Electronic cigarettes, vaping-related lung injury and lung cancer: where do we stand?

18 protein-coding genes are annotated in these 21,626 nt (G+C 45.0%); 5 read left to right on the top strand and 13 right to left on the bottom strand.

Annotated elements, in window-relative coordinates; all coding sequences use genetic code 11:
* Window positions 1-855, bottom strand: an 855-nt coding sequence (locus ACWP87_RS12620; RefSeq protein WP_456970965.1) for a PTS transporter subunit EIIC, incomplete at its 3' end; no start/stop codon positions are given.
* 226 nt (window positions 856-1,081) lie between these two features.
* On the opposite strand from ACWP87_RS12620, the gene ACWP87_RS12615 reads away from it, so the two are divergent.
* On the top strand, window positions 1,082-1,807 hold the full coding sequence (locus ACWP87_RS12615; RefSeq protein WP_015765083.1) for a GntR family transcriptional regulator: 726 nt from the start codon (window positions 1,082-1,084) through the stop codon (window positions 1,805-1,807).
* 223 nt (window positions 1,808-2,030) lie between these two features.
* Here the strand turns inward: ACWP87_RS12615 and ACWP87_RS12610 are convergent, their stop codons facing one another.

Electronic cigarettes have been considered a promising alternative to nicotine replacement products to help heavy tobacco smokers quit smoking. They work thanks to a heating coil causing evaporation of the liquid rapidly followed by cooling, thus creating an aerosol, a completely different mechanism from the combustion of tobacco in traditional cigarettes. The term ‘vaping’ indicates the use of electronic cigarettes or other devices to inhale heated, aerosolized nicotine, or other substances like cannabidiol, tetrahydrocannabinol, or butane hash oils together with solvents, mainly propylene glycol and vegetable glycerine or their combination. A very fast increase of vaping among adolescents has been observed since electronic cigarettes and other vaping devices first appeared. Although electronic cigarettes have been advocated as a short-term cessation aid for tobacco smokers or as a long-term alternative, there is the concrete risk that they can be perceived by young nonsmokers as a less dangerous alternative to tobacco smoking, thus stimulating nonsmokers to start smoking rather than helping heavy tobacco smokers to quit smoking. Moreover, several cases of exogenous lipoid pneumonia and diffuse alveolar hemorrhage with proven alveolar injury, as well as vaping-associated bronchiolitis obliterans, have been recently reported among electronic cigarette smokers, with severe clinical impact, thus posing the risk of the life-threatening toxic potential of vaping. At the moment, no definitive assessment can be made about the efficacy of electronic cigarettes as a smoking cessation aid, and further studies are required about vaping-related life-threatening acute lung injury.
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